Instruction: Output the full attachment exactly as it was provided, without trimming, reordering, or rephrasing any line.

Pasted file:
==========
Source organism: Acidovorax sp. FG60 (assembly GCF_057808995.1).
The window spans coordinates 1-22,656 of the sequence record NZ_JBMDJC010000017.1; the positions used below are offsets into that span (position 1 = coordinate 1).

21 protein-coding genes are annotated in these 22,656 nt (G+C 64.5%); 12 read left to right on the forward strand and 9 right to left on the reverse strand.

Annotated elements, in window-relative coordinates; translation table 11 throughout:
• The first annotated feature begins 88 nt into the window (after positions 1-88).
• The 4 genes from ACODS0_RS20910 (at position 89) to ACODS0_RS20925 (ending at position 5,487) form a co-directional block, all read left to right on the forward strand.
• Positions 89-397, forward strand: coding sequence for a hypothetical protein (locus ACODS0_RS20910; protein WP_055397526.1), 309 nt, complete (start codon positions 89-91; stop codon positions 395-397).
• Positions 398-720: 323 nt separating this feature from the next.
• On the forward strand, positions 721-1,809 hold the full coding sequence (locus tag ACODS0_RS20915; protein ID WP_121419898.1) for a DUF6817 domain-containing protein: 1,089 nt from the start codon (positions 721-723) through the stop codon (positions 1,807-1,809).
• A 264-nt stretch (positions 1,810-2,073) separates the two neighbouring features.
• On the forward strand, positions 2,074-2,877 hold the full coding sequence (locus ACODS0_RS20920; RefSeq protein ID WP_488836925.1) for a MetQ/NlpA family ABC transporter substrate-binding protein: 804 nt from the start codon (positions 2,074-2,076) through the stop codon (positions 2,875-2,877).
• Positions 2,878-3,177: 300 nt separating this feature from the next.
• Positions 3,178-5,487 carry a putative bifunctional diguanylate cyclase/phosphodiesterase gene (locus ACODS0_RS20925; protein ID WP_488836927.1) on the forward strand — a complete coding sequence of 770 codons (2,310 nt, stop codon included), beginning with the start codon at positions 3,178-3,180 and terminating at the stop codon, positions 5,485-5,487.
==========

Source organism: Acidovorax sp. FG60 (assembly GCF_057808995.1).
The window spans coordinates 1-22,656 of the sequence record NZ_JBMDJC010000017.1; the positions used below are offsets into that span (position 1 = coordinate 1).

21 protein-coding genes are annotated in these 22,656 nt (G+C 64.5%); 12 read left to right on the forward strand and 9 right to left on the reverse strand.

Annotated elements, in window-relative coordinates; translation table 11 throughout:
• The first annotated feature begins 88 nt into the window (after positions 1-88).
• The 4 genes from ACODS0_RS20910 (at position 89) to ACODS0_RS20925 (ending at position 5,487) form a co-directional block, all read left to right on the forward strand.
• Positions 89-397, forward strand: coding sequence for a hypothetical protein (locus ACODS0_RS20910; protein WP_055397526.1), 309 nt, complete (start codon positions 89-91; stop codon positions 395-397).
• Positions 398-720: 323 nt separating this feature from the next.
• On the forward strand, positions 721-1,809 hold the full coding sequence (locus tag ACODS0_RS20915; protein ID WP_121419898.1) for a DUF6817 domain-containing protein: 1,089 nt from the start codon (positions 721-723) through the stop codon (positions 1,807-1,809).
• A 264-nt stretch (positions 1,810-2,073) separates the two neighbouring features.
• On the forward strand, positions 2,074-2,877 hold the full coding sequence (locus ACODS0_RS20920; RefSeq protein ID WP_488836925.1) for a MetQ/NlpA family ABC transporter substrate-binding protein: 804 nt from the start codon (positions 2,074-2,076) through the stop codon (positions 2,875-2,877).
• Positions 2,878-3,177: 300 nt separating this feature from the next.
• Positions 3,178-5,487 carry a putative bifunctional diguanylate cyclase/phosphodiesterase gene (locus ACODS0_RS20925; protein ID WP_488836927.1) on the forward strand — a complete coding sequence of 770 codons (2,310 nt, stop codon included), beginning with the start codon at positions 3,178-3,180 and terminating at the stop codon, positions 5,485-5,487.